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Northwest Metis Council keeping Metis citizens safe during the pandemic

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Last week Prime Minister Justin Trudeau made national headlines, again. This time to accusations of hidden COVID-19 camps being set up all over rural Manitoba. The actual story is that the Manitoba Metis Federation (MMF) is actively stepping up to take care of Metis people during the pandemic by utilizing camps they already owned, to house and care for Metis people, should they test positive for the virus.
“The MMF has been working on this since COVID first came out,” said Northwest Metis Council and Health
Minister for the Manitoba Metis Federation, Frances Chartrand. “We were worried there would be no safe
place for Metis citizens across the province of Manitoba to go if they were sick. As many are aware, the Premier of Manitoba currently does not acknowledge the Metis citizens or try to make space or programs and services for us; so we have to take care of the Metis citizens ourselves. We knew they were going
to run short with hospitals, we knew that there was not going to be enough services or programs for anyone who got sick.
“We have small Metis communities across the province we worked with to get these isolation camps set up. We’ll have nurse practitioners, doctors, and staff on site around the clock. We want to make sure they have a safe place and then as soon as they are better and will not spread the virus, they can go home.
“There is one COVID camp in Treherne and one right here, in our region, just outside of Winnipegosis,” continued Chartrand. “We also we partnered with some organizations and communities to apply for  funding for COVID emergency placements in some hotels in the communities of Swan River and Dauphin.”
These camps that are being used are existing structures, purchased by the MMF long before the pandemic
started. “We purchased these camps and were working with the Province of Manitoba under the NDP leadership,” said Chartrand. “They were purchased under our economic development venture and we
utilized these camps when we were doing the Bi-pole project. Once we are cleared of the pandemic, we are going to further utilize these as cultural camps for our Metis youth all across Manitoba.” Metis families who test positive and need to stay at the camp, can reach out to the Northwest Metis Council for assistance by contacting the NWMC office. “Our office will spring into action and we will make sure that we have someone pick them up or the family can come into the camp on their own,” said Chartrand. “We will make sure we do an assessment and intake at each of the camps. Then we will place them right into the rooms. At the camp in Winnpegosis, there are approximately 24 rooms available.” “Everything will be available to those staying at the camp. Everything will be available to those staying at the camp, including meals prepared by an on-site chef. We are equipped with televisions, Internet, and full services.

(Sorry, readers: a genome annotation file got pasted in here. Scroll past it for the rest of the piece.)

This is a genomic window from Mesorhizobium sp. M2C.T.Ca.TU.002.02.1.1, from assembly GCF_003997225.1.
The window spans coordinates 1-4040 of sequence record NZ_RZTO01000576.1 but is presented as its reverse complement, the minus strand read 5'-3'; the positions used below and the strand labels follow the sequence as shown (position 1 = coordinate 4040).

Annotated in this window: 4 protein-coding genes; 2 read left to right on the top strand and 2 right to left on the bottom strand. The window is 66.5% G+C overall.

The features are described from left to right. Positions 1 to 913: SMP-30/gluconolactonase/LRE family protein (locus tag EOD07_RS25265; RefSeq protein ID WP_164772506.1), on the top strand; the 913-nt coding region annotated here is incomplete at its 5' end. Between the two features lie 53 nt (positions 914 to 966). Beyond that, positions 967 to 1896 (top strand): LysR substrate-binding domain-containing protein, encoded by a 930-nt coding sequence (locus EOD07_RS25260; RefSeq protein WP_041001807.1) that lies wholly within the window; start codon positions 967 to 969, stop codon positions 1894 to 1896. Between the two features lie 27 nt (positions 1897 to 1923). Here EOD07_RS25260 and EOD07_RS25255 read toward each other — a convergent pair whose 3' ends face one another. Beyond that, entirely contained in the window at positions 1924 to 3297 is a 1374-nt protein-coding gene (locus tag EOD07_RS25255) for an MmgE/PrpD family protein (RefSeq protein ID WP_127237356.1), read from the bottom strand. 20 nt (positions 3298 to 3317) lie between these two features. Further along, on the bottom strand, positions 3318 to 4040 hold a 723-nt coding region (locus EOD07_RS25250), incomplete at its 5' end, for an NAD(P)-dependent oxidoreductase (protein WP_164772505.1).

When people are in isolation, it can get very boring and can feel like they have nothing to do. We have  made sure we can accommodate them so that it feels like they are at home.” 
The MMF has also extended their COVID-19 programs to include food hampers and the providing of educational resources to those who are remote learning or home schooling. “We are currently running a hamper program and are trying to supply these to our seniors, elders and vulnerable people,” said Chartrand. “We have a staff of direct service workers that go into our communities and deliver hampers. 
Across the Northwest Region, we have delivered over a 1,000 hampers to date for the first and second  wave of this pandemic. “Right now we have an Accessible Technology Program that is run out of the NWMC office, and we provide refurbished laptops to Metis families in need. They can now use Zoom or communicate with their teachers to complete their studies. We also have a provincial initiative with the
Louis Riel Institute, and hired teachers where we could do remote learning or home schooling for our Metis citizens who are concerned about learning in the classroom during this time.”
With so much uncertainty surrounding this pandemic, the MMF felt it couldn’t wait any longer before stepping in to help Metis citizens. “We wanted to make sure our citizens were safe at home,” said
Chartrand. “We wanted to assist them in any way possible. We can’t wait for the provincial government
to finally decide what they are going to do. We have to make sure our youth and our citizens are safe. There are a lot of grandparents raising their grandchildren, so they have to be careful where they travel to and what they do. “We also have to make sure we partner with any school division out there, that wants to partner with us and that we all work together. According to the news media outlets today, there are schools that have outbreaks and we want to make sure we can prevent that. It will help ensure
that none of the youth are bringing COVID-19 back to their parents and family members.”
Overall the MMF’s goal has been to help their Metis citizens and work with communities and organizations
to stop the spread of COVID. “We are working diligently to get the word out and educate our Metis  citizens on what COVID-19 is, what the restrictions are and make sure that everyone knows that they
have to stay home and be safe,” said Chartrand.
“I want to make sure our citizens are safe and that they practice social distancing. I don’t want them to go into large gatherings. I want them to continue to hand sanitize and wear masks. If Metis citizens need any programs or services during this pandemic, I want them to contact our NWMC regional office and we assist them in any way we can.”